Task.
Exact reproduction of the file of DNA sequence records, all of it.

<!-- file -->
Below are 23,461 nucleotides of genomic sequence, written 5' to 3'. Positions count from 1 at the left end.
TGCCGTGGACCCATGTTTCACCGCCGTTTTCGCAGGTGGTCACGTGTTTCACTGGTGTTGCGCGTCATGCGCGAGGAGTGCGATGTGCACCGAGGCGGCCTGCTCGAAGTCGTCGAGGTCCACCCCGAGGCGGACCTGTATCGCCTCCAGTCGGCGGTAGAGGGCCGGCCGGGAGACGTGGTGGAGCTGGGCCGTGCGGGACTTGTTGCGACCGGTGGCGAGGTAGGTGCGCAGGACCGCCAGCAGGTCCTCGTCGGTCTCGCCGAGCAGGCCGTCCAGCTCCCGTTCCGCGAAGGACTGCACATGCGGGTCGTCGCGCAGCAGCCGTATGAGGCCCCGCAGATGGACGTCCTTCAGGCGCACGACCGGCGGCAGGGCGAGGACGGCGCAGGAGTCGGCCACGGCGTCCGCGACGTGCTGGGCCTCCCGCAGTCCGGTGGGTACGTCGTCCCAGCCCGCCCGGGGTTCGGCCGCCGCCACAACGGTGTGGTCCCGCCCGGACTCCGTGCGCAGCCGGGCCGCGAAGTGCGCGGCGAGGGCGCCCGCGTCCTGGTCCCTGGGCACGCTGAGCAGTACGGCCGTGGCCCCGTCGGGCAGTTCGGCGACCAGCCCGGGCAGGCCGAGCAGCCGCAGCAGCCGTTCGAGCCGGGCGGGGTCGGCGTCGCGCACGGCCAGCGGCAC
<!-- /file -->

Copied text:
Below are 23,461 nucleotides of genomic sequence, written 5' to 3'. Positions count from 1 at the left end.
TGCCGTGGACCCATGTTTCACCGCCGTTTTCGCAGGTGGTCACGTGTTTCACTGGTGTTGCGCGTCATGCGCGAGGAGTGCGATGTGCACCGAGGCGGCCTGCTCGAAGTCGTCGAGGTCCACCCCGAGGCGGACCTGTATCGCCTCCAGTCGGCGGTAGAGGGCCGGCCGGGAGACGTGGTGGAGCTGGGCCGTGCGGGACTTGTTGCGACCGGTGGCGAGGTAGGTGCGCAGGACCGCCAGCAGGTCCTCGTCGGTCTCGCCGAGCAGGCCGTCCAGCTCCCGTTCCGCGAAGGACTGCACATGCGGGTCGTCGCGCAGCAGCCGTATGAGGCCCCGCAGATGGACGTCCTTCAGGCGCACGACCGGCGGCAGGGCGAGGACGGCGCAGGAGTCGGCCACGGCGTCCGCGACGTGCTGGGCCTCCCGCAGTCCGGTGGGTACGTCGTCCCAGCCCGCCCGGGGTTCGGCCGCCGCCACAACGGTGTGGTCCCGCCCGGACTCCGTGCGCAGCCGGGCCGCGAAGTGCGCGGCGAGGGCGCCCGCGTCCTGGTCCCTGGGCACGCTGAGCAGTACGGCCGTGGCCCCGTCGGGCAGTTCGGCGACCAGCCCGGGCAGGCCGAGCAGCCGCAGCAGCCGTTCGAGCCGGGCGGGGTCGGCGTCGCGCACGGCCAGCGGCAC